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North Korea fires missile, minister to visit Russia as tensions rise

FILE PHOTO: Russia's President Putin and North Korea's leader Kim meet in Amur region

By Ju-min Park and Makiko Yamazaki

SEOUL (Reuters) -North Korea fired an apparent intermediate-range missile into the sea on Sunday, South Korea and Japan said, as tensions run high after Pyongyang's recent launches of an intercontinental ballistic missile and its first military spy satellite.

North Korea has stepped up pressure on Seoul in recent weeks, declaring it the "principal enemy", saying the North will never reunite with the South and vowing to enhance its ability to deliver a nuclear strike on the U.S. and America's allies in the Pacific.

Sunday's missile, launched from the area of Pyongyang around 2:55 p.m. (0555 GMT), flew about 1,000 km (600 miles) off the country's east coast, South Korea's military said in a statement, adding that Seoul was running an analysis on the missile in coordination with the United States and Japan.

The maximum altitude was at least 50 km (30 miles), and the missile appeared to fall outside Japan's exclusive economic zone, Japan's defence ministry said, criticising the launch as a violation of United Nations resolutions.

The U.S. military said the launch wasn't an immediate threat but that it highlighted the "destabilising impact" of North Korea's weapons program, according to a statement from the U.S. Indo-Pacific Command.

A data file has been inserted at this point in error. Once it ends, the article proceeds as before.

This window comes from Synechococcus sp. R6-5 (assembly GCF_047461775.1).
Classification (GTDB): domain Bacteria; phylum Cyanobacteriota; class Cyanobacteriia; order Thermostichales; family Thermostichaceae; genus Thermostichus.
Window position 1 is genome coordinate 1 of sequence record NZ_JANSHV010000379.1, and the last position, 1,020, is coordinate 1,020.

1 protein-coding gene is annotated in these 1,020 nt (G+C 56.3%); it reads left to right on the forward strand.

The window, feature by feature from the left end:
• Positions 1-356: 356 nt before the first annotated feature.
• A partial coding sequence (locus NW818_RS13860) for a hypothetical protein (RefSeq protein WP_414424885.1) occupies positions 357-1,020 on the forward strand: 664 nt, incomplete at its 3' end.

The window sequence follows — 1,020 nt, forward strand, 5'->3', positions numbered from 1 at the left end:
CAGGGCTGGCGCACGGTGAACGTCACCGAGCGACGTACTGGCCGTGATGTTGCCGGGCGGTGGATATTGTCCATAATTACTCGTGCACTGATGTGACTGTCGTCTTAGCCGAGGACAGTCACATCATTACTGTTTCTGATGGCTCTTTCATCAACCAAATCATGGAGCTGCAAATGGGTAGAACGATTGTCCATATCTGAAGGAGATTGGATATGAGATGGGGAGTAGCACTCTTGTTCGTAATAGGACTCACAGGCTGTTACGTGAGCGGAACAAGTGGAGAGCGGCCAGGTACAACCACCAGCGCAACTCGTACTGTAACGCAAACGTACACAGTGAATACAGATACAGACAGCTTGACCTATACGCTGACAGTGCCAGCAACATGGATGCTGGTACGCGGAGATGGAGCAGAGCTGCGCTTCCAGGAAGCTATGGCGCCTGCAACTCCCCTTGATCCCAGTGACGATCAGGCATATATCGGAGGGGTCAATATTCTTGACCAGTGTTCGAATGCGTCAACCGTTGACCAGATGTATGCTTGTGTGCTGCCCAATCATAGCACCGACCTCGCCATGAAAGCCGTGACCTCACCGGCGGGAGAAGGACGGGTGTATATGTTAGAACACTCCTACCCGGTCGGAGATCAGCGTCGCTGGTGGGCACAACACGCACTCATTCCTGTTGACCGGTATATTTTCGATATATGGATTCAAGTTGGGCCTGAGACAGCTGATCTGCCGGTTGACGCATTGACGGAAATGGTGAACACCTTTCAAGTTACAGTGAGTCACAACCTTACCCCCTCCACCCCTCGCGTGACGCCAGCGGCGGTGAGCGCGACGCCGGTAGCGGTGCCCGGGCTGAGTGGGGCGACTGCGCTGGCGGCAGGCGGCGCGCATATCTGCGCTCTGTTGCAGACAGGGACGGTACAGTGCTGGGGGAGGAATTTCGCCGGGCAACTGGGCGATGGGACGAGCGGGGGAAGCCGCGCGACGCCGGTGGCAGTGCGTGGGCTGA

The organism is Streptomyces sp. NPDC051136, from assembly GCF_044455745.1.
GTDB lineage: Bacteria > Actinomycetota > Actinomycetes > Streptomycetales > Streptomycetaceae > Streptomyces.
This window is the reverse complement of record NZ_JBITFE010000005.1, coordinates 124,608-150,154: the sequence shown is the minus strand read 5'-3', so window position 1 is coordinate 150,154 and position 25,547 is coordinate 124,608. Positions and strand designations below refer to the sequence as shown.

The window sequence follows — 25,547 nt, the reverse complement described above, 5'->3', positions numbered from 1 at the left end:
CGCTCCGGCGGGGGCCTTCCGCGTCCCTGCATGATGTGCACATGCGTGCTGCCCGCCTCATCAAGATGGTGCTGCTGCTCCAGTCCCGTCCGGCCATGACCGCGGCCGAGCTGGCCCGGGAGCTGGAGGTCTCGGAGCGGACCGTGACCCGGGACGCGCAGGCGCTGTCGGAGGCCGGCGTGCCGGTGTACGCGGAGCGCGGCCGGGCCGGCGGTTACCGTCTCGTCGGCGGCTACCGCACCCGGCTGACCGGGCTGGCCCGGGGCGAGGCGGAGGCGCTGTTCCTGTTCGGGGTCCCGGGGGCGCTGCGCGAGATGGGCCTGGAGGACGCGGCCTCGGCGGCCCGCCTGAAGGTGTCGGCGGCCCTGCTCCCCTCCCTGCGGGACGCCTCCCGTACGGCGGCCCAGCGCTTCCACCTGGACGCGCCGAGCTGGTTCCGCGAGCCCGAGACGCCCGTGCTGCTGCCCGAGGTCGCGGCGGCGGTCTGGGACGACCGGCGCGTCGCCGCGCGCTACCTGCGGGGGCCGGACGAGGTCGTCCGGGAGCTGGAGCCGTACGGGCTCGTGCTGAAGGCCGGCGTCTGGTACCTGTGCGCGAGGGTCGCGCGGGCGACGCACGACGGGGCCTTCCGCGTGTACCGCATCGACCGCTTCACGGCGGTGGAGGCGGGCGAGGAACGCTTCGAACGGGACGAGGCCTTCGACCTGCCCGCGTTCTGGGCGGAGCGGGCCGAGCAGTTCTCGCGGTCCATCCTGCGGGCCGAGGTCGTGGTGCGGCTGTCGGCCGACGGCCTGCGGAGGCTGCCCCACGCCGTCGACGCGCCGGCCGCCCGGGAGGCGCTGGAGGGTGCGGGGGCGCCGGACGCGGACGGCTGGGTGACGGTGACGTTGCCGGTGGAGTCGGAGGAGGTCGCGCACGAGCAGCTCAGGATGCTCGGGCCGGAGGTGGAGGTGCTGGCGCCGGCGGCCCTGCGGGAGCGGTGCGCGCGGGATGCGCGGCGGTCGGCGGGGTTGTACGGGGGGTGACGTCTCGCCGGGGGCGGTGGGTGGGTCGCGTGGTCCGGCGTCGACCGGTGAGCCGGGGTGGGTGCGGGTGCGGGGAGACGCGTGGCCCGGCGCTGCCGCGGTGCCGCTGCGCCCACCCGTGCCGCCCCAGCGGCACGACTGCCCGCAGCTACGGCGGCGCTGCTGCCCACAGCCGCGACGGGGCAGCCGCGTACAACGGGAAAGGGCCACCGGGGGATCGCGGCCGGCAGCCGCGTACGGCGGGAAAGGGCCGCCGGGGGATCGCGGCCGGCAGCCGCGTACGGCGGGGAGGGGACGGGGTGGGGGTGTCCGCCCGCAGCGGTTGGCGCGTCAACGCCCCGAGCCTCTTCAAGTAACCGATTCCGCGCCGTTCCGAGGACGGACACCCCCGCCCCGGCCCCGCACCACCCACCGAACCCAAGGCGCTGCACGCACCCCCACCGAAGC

In November, North Korea said it successfully tested solid-fuel engines designed for intermediate-range ballistic missiles.

In December it said it had tested its newest intercontinental ballistic missile to gauge the war readiness of its nuclear force against what it called mounting U.S. hostility, as Washington and its allies began operating a real-time missile data-sharing system.

North Korean soldiers brought heavy weapons back to the Demilitarized Zone around the North-South border and restored guard posts that the two countries had demolished, after Seoul suspended part of a 2018 military accord between the two Koreas in a protest over Pyongyang's launch of the spy satellite.

North and South Korea remain technically at war because the 1950-1953 Korean War ended in an armistice rather than a peace treaty.

Pyongyang's isolated government is forging closer ties with Moscow. Foreign Minister Choe Son Hui will visit Russia from Monday to Wednesday at the invitation of her counterpart Sergei Lavrov, the North's KCNA news agency said on Sunday.

The United States and its allies have condemned what they describe as Russia's firing of North Korean missiles at Ukraine, with Washington calling it abhorrent and Seoul calling Ukraine a test site for Pyongyang's nuclear-capable missiles.

Moscow and Pyongyang have denied conducting any arms deals but vowed last year to deepen military relations.

"Pyongyang’s show of force should be of concern beyond Seoul, as its military cooperation with Moscow adds to the violence in Ukraine, and because it may be more willing to challenge the U.S. and its allies while global attention is fixed on the Middle East," said Leif-Eric Easley, an international studies professor at Ewha Womans University.

The U.S. State Department on Thursday imposed sanctions on three Russian entities and one individual involved in the transfer and testing of North Korea's ballistic missiles for Russia's use against Ukraine.

(Reporting by Ju-min Park in Seoul and Makiko Yamazaki in Tokyo; Additional reporting by Josh Smith and Jason Lange; Editing by William Mallard and Lisa Shumaker)